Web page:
Samueljames had a very interesting reaction to my point about whether it would be immoral for a deity to declare something “wrong” if it was not inherently wrong.

If the deity in question is anything that resembles the God of Christianity, then His mind is what creates, sustains, and embodies the essence and morality and truthfulness of all things…

The second, more critical point I want to make is that you are proposing (hypothetically, I realize, but still it’s an error in logic) that the supreme being can still be tyrannical and in the wrong when the being claims to be in the right. You therefore are introducing a third party, a nebulous standard of morality and is supreme even to the deity.

Correct, and let’s have a look at the interesting thing that happens when you suppose that this is not the case. Let’s suppose that nothing is innately right or wrong in and of itself. “Good” means simply whatever God desires or thinks of as good, and “evil” is whatever runs counter to what God wants. We often hear that God works in mysterious ways, and that His thoughts are not our thoughts. The Bible tells us that at various times it has seemed “good” to God to commit genocide, to order that pregnant women be ripped open and and their babies smashed on the rocks, and to command the slaughter of animals for no purpose other than to satisfy Him and turn away His wrath. And none of that, by definition, is wrong.

Think of it. God can lie to you, and if it’s His will to lie to you, then there’s nothing wrong with that. God can promise Christians heaven, and then torment them forever in Hell, laughing at them for all eternity for being so gullible–and that would not be wrong, by definition. There is no deception, no brutality, no horror so wrong in and of itself that we can say with any certainty that God would never do that. God does what is good, but if good, by definition, means whatever God does, then there is no possible distinction between a “good” act of God and an “evil” act of God, because they’re all “good,” even when they harm and destroy people.

What’s even more striking is that this kind of unconstrained relativism inevitably percolates down to men as well. God has worked in mysterious ways in the past, including telling people to do some pretty nasty stuff (according to the Old Testament), and if some believer thinks that God is telling him to do something–lie under oath, or murder a clinic worker, or cheat people out of their hard-earned dollars–then who are you and I to declare that God can’t or won’t do that? If “good” means “whatever God feels like,” then the term “good” ceases to be a meaningful distinction, and by extension God’s “good and perfect will” for any believer’s life is under no constraints whatsoever to abide by any inherent or objective standard of right and wrong. Whatever immoral act a person might commit, it would not be “wrong” if it was according to God’s will.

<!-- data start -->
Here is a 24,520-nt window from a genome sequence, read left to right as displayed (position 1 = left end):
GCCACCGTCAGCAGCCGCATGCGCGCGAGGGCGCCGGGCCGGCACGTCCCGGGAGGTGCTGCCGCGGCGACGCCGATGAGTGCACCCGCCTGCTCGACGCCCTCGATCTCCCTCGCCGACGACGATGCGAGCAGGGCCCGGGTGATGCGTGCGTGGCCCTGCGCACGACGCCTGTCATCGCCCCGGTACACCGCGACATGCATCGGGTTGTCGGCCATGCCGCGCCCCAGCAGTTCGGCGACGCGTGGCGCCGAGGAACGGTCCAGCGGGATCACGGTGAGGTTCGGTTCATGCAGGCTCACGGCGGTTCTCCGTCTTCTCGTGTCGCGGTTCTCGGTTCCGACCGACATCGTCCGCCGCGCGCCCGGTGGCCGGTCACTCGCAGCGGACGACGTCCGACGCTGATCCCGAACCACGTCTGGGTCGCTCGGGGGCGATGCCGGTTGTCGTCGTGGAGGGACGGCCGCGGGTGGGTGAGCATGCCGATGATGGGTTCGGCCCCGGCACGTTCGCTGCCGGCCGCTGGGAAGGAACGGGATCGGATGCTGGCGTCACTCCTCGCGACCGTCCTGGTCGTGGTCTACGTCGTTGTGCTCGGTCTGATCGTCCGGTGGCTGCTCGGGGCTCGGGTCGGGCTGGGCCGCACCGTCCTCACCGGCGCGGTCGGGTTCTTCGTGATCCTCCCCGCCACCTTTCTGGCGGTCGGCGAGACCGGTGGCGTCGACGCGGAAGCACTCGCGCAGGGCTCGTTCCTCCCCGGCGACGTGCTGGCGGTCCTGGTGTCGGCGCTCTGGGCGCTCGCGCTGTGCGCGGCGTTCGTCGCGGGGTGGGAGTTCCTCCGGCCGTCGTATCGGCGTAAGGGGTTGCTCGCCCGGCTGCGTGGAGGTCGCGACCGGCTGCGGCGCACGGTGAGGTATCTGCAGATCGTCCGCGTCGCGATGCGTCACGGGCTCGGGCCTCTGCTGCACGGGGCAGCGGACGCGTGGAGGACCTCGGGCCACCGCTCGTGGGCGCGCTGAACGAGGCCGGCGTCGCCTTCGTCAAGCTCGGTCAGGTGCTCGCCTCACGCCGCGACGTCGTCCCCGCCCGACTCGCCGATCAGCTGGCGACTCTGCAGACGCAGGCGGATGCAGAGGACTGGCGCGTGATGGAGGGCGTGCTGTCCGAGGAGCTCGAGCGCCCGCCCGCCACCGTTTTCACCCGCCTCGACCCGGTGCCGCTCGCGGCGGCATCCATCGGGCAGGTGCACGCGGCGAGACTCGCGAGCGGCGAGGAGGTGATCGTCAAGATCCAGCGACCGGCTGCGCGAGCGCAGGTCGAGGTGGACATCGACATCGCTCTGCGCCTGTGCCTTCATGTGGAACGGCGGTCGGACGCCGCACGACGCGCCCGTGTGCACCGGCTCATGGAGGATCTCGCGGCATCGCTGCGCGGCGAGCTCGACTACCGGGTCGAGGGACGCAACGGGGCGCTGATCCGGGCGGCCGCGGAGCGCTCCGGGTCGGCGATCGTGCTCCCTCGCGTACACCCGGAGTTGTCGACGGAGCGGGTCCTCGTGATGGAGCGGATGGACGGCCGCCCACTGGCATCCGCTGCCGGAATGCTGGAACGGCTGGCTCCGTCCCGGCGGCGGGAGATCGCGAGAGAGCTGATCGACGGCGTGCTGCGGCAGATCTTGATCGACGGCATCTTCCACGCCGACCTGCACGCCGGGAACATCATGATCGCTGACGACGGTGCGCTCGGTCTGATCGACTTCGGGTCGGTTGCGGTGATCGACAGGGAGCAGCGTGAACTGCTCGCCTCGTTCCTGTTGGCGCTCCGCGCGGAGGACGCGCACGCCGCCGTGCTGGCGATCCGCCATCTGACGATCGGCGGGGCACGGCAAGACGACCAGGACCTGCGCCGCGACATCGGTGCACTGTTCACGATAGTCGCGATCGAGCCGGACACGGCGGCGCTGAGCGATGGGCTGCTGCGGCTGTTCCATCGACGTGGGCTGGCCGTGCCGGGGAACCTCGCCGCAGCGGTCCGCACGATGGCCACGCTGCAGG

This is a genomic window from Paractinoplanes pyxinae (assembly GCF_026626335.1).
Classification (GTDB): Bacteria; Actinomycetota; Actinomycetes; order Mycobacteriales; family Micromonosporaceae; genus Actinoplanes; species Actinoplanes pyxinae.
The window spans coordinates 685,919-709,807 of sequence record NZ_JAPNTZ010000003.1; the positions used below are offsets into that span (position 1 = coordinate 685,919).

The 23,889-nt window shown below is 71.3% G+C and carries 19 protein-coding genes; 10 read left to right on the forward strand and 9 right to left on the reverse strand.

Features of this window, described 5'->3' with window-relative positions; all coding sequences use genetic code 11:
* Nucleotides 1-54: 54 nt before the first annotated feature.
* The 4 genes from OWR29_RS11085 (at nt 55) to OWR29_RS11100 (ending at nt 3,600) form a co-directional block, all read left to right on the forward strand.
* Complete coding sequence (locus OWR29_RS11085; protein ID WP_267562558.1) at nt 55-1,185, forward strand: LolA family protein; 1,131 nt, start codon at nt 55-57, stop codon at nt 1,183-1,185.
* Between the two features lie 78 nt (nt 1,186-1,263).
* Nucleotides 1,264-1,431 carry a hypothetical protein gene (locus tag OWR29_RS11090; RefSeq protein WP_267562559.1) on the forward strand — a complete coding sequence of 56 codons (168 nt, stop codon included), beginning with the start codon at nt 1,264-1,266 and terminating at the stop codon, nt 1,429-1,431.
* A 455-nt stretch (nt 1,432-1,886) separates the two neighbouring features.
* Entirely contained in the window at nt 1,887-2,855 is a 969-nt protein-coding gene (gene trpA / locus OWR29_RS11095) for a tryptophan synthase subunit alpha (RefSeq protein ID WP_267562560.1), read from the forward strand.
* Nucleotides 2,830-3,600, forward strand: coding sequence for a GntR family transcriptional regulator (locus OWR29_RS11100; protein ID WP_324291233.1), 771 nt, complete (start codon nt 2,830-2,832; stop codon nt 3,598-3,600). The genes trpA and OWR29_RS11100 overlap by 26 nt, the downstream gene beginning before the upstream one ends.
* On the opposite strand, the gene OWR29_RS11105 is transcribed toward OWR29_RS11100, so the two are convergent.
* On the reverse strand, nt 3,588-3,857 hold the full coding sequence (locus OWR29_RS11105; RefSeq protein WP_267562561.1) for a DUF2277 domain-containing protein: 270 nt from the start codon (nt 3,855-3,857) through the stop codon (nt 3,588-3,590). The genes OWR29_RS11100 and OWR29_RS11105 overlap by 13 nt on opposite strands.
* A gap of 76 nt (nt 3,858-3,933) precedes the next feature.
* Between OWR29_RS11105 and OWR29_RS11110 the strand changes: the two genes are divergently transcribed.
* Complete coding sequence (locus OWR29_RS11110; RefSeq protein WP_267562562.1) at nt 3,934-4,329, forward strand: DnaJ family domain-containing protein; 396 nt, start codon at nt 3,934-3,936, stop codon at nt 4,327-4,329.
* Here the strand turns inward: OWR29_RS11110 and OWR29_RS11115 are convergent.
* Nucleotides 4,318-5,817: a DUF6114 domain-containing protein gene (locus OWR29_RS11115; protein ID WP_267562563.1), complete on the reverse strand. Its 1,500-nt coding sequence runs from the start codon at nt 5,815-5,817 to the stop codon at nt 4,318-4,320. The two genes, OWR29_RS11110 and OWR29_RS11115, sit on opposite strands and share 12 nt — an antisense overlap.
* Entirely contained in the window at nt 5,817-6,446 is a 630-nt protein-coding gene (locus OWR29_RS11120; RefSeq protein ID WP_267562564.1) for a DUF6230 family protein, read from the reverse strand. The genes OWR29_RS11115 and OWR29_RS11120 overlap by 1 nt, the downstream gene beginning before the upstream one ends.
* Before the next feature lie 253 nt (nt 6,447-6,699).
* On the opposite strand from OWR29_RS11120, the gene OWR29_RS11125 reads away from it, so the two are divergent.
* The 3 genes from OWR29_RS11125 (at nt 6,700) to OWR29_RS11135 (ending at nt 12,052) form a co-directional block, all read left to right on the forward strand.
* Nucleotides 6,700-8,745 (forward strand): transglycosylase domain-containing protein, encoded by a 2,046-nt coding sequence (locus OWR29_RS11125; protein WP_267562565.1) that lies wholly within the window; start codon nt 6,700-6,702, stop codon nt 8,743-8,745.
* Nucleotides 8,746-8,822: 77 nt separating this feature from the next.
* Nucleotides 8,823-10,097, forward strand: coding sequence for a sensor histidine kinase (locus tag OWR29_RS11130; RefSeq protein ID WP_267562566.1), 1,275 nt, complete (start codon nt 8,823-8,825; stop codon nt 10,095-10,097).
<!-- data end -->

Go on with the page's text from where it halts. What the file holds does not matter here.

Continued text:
When Osama bin Ladin watched the World Trade Center fall into dust and ashes, taking thousands of innocent lives with it, he repeated over and over, “God is great, God is great.” Osama’s ethical system is based on the idea that God is sovereign, and whatever God wants, by definition, is good and right and pure and just. Even if it means murdering thousands of innocent civilians. You ask me if I think that we, as mere mortals, have the right to judge whether or not this kind of “divinely-mandated” ethic is immoral?

Yes. Yes we do have that right, and yes that ethic is immoral, whether or not its God’s will.

One Response to “More on natural moral law”

  1. Mike Says:

    “God does what is good, but if good, by definition, means whatever God does, then there is no possible distinction between a ‘good’ act of God and an ‘evil’ act of God, because they’re all ‘good,’ even when they harm and destroy people.”


    I disagree, however, with part of your closing statement. We do have the right to judge; we have the right to do whatever we do, because all things are necessary (This post may clarify that idea: We have the right to call something immoral, but that does not make it so. We have the right to deny and ignore the fact that there are no opposites such as “good” and “evil.” We have the right to make bad arguments; the right to call them “bad,” and the right to make them anyway.

    As for “whether or not it’s God’s will,” no matter what you believe about God, all things are God’s will. The good news is, God isn’t the all-powerful human sitting up in heaven watching and judging everything we do, saving some and condemning others.

    If I don’t make enough sense, which is quite likely, this post has some incredible insight: